Here they are with the “class stick”

IMG_4486

 

Next class we will put the project all together, by painting the sticks from which we will  hang our leaves and manners.

I smile when I think of them.. eager kids just wanting to have fun.  It should be this way for all kids, at least for some of their day.. 🙂

Get them outside….  please

Peace

Slackline is a practice in balance that typically uses nylon or polyester webbing tensioned between two anchor points. Many people suggest slacklining is distinct from tightrope walking in that the line is not held rigidly taut (although it is still under some tension); it is instead dynamic, stretching and bouncing like a long and narrow trampoline. The line’s tension can be adjusted to suit the user and different types of webbing can be used to achieve a variety of feats. The line itself is usually flat, due to the nature of webbing, thus keeping one’s footing from rolling as would be the case with an ordinary rope. The dynamic nature of the line allows for tricks and stunts. Slacklining has quickly become popular due to its simplicity and versatility and its ability to be practiced in a variety of environments. Those who participate in slacklining are often called “slackers”.article-0-1838F8D600000578-574_964x494

Yes, this summer we have all become beginner slack liners.  Every time the kids see it they ask, “What is that?”  I say slack line…  they say, “tightrope?”  nope it’s not a tight rope…

It is addicting and not one kid has rejected the idea of trying it. All you need is two trees and a slack line kit (I bought ours through Amazon – Gibbon Fun Line)

It is not easy by any means but I feel for kids it is a great opportunity to take risks and develop a trust in themselves. (Adults too!)  A priceless opportunity.  I am trying to get past 4 steps without the overhead (cheat) line  🙂

Here are some of our slackers… more power to them!!!!

IMG_3531 IMG_3163 IMG_3162 IMG_3160

Look forward to more slack lining in the Fall!!!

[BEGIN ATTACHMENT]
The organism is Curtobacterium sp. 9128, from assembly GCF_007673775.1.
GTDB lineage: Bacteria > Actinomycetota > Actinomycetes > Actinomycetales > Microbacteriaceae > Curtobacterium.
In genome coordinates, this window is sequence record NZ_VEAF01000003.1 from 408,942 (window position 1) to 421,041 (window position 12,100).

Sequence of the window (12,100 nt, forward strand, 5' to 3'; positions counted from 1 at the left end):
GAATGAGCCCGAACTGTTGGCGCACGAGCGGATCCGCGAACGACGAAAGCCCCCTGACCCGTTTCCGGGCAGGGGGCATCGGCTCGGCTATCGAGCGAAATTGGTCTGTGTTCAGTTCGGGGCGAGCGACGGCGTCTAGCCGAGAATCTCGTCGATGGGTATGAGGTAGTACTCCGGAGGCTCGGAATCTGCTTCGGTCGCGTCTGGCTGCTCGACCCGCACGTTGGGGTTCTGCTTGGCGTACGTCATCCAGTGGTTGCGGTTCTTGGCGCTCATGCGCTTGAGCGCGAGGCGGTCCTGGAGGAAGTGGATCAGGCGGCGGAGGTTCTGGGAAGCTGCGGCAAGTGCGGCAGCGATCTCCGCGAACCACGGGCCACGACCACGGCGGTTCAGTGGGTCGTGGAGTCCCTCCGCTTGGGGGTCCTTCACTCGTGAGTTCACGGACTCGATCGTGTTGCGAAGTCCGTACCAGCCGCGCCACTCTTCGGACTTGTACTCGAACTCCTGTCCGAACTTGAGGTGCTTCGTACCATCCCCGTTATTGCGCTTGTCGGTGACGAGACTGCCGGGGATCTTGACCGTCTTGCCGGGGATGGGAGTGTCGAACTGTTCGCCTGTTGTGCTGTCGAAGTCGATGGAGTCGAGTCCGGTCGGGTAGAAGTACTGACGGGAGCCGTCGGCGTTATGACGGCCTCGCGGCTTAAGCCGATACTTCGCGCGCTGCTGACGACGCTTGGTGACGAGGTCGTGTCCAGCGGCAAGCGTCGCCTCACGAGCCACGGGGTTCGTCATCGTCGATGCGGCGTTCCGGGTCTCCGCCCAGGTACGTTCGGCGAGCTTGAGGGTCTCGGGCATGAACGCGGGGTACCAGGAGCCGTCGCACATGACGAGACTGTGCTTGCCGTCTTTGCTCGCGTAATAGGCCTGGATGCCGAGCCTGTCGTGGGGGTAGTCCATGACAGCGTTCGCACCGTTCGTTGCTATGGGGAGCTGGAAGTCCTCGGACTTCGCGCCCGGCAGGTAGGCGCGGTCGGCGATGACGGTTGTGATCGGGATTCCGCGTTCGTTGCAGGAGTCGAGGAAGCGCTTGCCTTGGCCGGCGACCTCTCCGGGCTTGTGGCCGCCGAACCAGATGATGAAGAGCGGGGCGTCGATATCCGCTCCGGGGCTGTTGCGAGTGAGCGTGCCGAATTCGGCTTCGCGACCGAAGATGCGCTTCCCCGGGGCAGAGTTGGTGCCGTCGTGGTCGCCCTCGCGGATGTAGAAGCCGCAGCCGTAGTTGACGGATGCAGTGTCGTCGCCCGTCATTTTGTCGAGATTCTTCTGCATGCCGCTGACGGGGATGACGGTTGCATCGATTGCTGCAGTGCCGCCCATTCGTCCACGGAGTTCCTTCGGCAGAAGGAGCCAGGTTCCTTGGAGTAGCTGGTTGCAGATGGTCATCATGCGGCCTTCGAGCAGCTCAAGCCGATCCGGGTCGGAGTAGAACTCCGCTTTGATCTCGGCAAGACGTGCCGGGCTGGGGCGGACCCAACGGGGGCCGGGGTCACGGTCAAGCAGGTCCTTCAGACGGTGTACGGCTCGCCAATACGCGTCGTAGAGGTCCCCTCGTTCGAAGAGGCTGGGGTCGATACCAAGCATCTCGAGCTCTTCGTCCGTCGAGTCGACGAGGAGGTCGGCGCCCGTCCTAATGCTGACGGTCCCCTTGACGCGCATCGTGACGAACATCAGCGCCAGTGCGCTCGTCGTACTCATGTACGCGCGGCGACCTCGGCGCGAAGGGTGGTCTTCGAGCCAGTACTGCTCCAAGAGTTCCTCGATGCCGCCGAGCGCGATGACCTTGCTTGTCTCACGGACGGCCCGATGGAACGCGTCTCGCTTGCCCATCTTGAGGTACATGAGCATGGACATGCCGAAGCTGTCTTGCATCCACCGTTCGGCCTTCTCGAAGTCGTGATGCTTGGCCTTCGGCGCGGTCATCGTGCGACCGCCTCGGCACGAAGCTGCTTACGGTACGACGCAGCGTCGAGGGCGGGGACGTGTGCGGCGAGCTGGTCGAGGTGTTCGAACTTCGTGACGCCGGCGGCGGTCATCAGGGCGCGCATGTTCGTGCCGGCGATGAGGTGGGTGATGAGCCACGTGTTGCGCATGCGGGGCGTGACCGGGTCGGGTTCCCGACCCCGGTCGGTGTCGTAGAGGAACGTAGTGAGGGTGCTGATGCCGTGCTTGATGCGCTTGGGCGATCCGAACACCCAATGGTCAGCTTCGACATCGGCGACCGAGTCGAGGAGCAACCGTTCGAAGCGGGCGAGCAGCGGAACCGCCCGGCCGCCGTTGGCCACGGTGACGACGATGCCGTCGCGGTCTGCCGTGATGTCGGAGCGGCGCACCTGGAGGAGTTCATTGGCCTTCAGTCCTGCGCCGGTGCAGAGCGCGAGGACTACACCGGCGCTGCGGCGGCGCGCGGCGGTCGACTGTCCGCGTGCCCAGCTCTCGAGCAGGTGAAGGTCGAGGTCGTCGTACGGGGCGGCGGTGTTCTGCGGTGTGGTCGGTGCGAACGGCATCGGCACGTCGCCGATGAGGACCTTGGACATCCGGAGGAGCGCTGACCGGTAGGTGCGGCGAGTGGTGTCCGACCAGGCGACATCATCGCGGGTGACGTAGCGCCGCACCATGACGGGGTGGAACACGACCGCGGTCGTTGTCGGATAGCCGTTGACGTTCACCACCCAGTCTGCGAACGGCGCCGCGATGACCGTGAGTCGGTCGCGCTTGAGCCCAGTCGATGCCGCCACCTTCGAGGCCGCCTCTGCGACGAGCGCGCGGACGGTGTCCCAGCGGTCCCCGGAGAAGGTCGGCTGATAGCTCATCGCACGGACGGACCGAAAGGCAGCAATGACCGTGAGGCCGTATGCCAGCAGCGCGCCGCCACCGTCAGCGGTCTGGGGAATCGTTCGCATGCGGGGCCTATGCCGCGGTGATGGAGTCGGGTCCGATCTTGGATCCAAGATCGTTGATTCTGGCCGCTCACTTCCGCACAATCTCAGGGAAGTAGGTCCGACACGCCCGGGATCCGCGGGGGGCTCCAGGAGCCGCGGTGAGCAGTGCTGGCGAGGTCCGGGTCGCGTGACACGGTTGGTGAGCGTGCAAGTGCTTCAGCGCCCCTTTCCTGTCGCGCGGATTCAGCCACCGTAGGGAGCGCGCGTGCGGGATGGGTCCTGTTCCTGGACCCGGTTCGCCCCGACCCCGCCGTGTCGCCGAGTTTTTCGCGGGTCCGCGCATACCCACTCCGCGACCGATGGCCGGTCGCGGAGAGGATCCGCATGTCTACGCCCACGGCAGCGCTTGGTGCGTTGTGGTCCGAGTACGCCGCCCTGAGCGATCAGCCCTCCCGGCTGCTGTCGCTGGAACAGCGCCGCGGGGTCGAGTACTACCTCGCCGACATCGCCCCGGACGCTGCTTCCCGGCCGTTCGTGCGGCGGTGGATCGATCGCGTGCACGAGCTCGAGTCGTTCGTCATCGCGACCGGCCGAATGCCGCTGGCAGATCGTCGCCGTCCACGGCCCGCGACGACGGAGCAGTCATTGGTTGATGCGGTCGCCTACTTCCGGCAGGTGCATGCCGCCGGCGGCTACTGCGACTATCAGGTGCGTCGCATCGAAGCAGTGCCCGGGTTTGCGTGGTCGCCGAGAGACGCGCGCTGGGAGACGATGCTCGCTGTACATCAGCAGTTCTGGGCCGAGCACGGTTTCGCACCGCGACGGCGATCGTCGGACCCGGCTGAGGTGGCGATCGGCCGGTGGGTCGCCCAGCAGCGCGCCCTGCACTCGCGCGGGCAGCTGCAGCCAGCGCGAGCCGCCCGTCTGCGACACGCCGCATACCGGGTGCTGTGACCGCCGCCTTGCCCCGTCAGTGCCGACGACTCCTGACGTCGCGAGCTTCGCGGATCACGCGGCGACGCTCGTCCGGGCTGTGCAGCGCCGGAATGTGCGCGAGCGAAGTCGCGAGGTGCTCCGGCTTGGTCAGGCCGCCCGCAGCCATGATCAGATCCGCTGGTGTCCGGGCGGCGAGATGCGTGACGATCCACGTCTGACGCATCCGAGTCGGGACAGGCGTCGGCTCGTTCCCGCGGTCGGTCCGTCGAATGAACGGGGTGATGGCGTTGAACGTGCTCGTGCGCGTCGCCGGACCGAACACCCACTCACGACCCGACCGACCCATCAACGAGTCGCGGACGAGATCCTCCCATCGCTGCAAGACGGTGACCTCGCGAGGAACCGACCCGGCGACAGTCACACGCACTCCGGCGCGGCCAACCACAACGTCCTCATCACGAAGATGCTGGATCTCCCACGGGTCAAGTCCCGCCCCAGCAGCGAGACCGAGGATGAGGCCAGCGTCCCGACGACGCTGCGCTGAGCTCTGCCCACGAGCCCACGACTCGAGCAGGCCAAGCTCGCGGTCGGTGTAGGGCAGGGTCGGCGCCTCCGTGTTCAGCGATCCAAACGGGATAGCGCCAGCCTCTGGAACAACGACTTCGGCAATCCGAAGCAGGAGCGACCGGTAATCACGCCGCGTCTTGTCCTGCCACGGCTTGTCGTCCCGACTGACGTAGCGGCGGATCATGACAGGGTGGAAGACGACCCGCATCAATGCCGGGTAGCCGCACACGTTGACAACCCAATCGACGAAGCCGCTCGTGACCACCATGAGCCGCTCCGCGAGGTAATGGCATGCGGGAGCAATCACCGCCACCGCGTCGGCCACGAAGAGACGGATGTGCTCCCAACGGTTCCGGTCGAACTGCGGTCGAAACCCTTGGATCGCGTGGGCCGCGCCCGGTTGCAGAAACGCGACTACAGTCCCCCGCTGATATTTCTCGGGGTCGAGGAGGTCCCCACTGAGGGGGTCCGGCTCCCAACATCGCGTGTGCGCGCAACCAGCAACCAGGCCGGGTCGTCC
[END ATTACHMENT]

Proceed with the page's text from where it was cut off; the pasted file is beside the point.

Couldn’t help but write about something that occurred last week while I was teaching my class.  Image

I was working with my Kindergarten gang in the garden and field.  When we finished, the moms, dads and siblings hung around as they sometimes do.  Today it was extra special because Emma, who is in my older Natural Patterns class, chose to create this amazing structure from the recently cut wildflower fields.    

She was busy as a bee creating what looked like a teepee shaped shelter complete with an entrance.  

All of this came from within her!   How amazing to take the initiative and focus on creating a piece of natural art!  She was so proud and  protective of it.  I was in awe.

It reminded me of the work of Patrick Dougherty, an artist who creates amazing sculptures by bending sticks.  Sounds simple, but when you look at his work you can’t help but want to climb inside and take it all in.  I did have opportunity to see one of his pieces in California years ago along with my daughter.  There is something so primitive and earthly about them.  

Check it out!

Image

 

When it is was finally time to go she reluctantly walked away knowing that it would never look the same but she hoped that the next time she returned it would still be there. 

Being outside gives us all the opportunity to look at what is around us.  For some it inspires art, poetry or just peace.  Whatever it is take some time to BE out there and perhaps you’ll walk away with more than you came with.  I know that Emma did!

Thank you Emma for making my day! 

 

Image

 

 

Check out :  http://www.stickwork.net/featured/  for more about Patrick Dougherty   

Peace

 

Image

Today was a glorious day for taking a look at some of our trees at Avalon.  Most notably the Black Walnut and the Hickory Tree!

Both produce these interesting multilayered nuts. But most of all they are exciting to SMASH open.  That’s exactly what we did.  Each of my enthusiatic outdoor-kids were ready to take a turn breaking open these nuts.  How do those squirrels do it????

We tasted the black walnut which Shannon said had a strawberry flavor in it!!  They were yummy.   These odd looking nuts are hidden undercover on the trees inside these lime colored looking fruits.  When they are ready, they drop to the ground and proceed to rot and turn black.  Before you can get to the nutty insides you have to peel away a messy dirty layer…..  yuck…  then there is the treasure!

But first how do we get to the inside.  Well luckily Miss Sue did some research beforehand and she brought the wrench for holding the nut (also to protect her hands from getting smashed) and a hammer.   Before long they were cracked open!   Everyone was eager to try it.

We were less successful with the hickory nuts, of which are all over the place but dried out inside… what a disappointment. But lot’s of fun to collect!

IMG_1353

We continued our walk along the wildflower fields which are slowly turning brown… with seeds all ready to fall to the ground for next year’s blooms.  The milkweed plants are in their glory with all of their pods popping open to reveal the amazing layers of seeds attached to little “wish” machines which will help the seeds float away to their new homes!

IMG_1349

Amazing milkweed, amazing smile!

Happy Trails

Sue